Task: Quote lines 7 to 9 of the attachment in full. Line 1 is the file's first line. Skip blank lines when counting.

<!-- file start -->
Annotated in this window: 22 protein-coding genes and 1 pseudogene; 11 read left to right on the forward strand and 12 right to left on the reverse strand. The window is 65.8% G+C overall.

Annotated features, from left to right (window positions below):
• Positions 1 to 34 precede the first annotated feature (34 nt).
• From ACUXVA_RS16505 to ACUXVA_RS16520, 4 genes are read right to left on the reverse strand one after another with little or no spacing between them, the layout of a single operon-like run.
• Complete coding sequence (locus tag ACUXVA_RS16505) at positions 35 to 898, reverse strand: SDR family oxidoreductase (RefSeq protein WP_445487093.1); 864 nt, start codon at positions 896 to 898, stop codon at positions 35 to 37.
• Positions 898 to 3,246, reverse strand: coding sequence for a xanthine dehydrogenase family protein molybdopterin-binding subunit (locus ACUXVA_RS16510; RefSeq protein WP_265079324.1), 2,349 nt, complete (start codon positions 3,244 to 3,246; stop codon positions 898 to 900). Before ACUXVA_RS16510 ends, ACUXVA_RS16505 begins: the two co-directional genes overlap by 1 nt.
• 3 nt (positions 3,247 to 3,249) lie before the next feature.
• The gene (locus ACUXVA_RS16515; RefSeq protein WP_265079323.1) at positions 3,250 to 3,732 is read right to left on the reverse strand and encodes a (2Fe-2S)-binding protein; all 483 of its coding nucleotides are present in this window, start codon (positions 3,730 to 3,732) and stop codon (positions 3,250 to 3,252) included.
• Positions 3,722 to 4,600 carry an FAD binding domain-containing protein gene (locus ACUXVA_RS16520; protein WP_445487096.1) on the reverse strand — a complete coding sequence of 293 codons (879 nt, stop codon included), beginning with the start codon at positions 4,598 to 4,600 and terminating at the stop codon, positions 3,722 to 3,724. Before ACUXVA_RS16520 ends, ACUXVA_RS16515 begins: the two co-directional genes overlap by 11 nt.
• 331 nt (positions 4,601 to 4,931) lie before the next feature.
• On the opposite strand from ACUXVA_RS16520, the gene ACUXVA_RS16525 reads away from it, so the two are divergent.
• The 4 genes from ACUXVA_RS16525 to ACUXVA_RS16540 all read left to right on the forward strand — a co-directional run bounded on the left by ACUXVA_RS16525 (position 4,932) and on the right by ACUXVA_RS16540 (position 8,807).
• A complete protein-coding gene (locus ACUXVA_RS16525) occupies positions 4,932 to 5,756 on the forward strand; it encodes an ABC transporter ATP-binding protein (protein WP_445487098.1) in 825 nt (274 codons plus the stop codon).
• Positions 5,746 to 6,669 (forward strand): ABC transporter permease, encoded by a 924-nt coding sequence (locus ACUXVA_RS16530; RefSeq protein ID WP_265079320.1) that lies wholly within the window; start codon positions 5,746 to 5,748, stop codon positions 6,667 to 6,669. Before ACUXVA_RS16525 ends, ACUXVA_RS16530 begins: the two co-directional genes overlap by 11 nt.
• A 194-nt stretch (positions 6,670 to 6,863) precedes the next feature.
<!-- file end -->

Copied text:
• 3 nt (positions 3,247 to 3,249) lie before the next feature.
• The gene (locus ACUXVA_RS16515; RefSeq protein WP_265079323.1) at positions 3,250 to 3,732 is read right to left on the reverse strand and encodes a (2Fe-2S)-binding protein; all 483 of its coding nucleotides are present in this window, start codon (positions 3,730 to 3,732) and stop codon (positions 3,250 to 3,252) included.
• Positions 3,722 to 4,600 carry an FAD binding domain-containing protein gene (locus ACUXVA_RS16520; protein WP_445487096.1) on the reverse strand — a complete coding sequence of 293 codons (879 nt, stop codon included), beginning with the start codon at positions 4,598 to 4,600 and terminating at the stop codon, positions 3,722 to 3,724. Before ACUXVA_RS16520 ends, ACUXVA_RS16515 begins: the two co-directional genes overlap by 11 nt.